Comparisons & Reviews
Why are so many ‘reviews’ in the technology world a comparison of X vs. Y? Other than driving page views on blogs for ad revenue, the majority feel unnecessary when applied to how we interact with our device family. From a consumer’s point of view, it is more useful to have independent overviews of each item from both a subjective and objective viewpoint to validate its existence in our life. For better or worse, the majority of tech falls into certain larger systems of overall compatibility. For example, Apple, Google, and Microsoft.
Comparing specs of something like an iPad Pro to a Surface Book is irrelevant. If the Surface Book has a “faster processor,” it in no way means a user is going to disrupt their entire tech world to gain that spec bump. It is very similar to comparing game consoles, like the PS4 and Wii U. It doesn’t matter from a specs perspective, because the overall game library is what really matters.
Our tech world is no longer ‘single device’, but rather interconnected as a larger overall system. It doesn’t make sense looking at tech from strictly a component level anymore.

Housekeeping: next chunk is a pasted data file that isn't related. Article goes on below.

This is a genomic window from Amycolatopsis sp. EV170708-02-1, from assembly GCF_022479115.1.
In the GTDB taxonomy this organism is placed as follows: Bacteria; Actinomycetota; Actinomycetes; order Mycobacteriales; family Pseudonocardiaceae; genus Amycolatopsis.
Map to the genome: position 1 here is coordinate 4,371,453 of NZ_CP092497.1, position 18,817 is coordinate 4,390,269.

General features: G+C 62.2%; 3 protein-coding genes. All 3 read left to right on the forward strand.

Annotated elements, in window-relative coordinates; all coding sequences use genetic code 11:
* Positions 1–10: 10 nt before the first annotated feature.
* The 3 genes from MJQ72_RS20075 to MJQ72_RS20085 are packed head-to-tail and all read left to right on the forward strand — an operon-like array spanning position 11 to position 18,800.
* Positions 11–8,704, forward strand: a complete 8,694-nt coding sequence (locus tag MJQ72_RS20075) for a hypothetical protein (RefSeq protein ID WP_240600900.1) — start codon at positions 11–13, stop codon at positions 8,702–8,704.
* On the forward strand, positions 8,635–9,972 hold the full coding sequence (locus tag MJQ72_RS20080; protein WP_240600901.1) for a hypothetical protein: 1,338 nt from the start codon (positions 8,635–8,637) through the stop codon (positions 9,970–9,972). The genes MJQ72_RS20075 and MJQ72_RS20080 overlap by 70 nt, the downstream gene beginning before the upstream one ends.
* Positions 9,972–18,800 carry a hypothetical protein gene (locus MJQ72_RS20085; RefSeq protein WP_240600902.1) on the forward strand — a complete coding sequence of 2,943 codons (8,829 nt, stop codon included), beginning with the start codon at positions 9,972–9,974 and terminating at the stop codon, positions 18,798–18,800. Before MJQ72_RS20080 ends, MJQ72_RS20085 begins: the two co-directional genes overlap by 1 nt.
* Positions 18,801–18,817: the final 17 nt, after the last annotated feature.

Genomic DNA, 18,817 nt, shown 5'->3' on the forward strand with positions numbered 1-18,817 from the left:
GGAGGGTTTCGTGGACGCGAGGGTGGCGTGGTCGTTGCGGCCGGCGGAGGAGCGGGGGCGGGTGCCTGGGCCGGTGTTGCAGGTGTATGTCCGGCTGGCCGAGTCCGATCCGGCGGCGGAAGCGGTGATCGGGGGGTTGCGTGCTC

Perhaps the even larger problem with reviews is the perspective from which they arrive. All too often a product is reviewed from a very specific and unique viewpoint that in no way represents the larger consumer base the product is targeted at. There are different tools for different jobs, and no product is ever all things to all people, yet many reviewers somehow think every product was specifically designed to fit their exact need and want.
“This tablet sucks because I can’t edit 6 streams of 4K video on it.”
“This computer is garbage, it has 1 USB port and I need at least 4 at all times.”
“This thing is the worst because I like this other thing!”
“No one should buy this, it doesn’t work with my niche peripheral”
Perhaps slightly exaggerated, but you get the idea.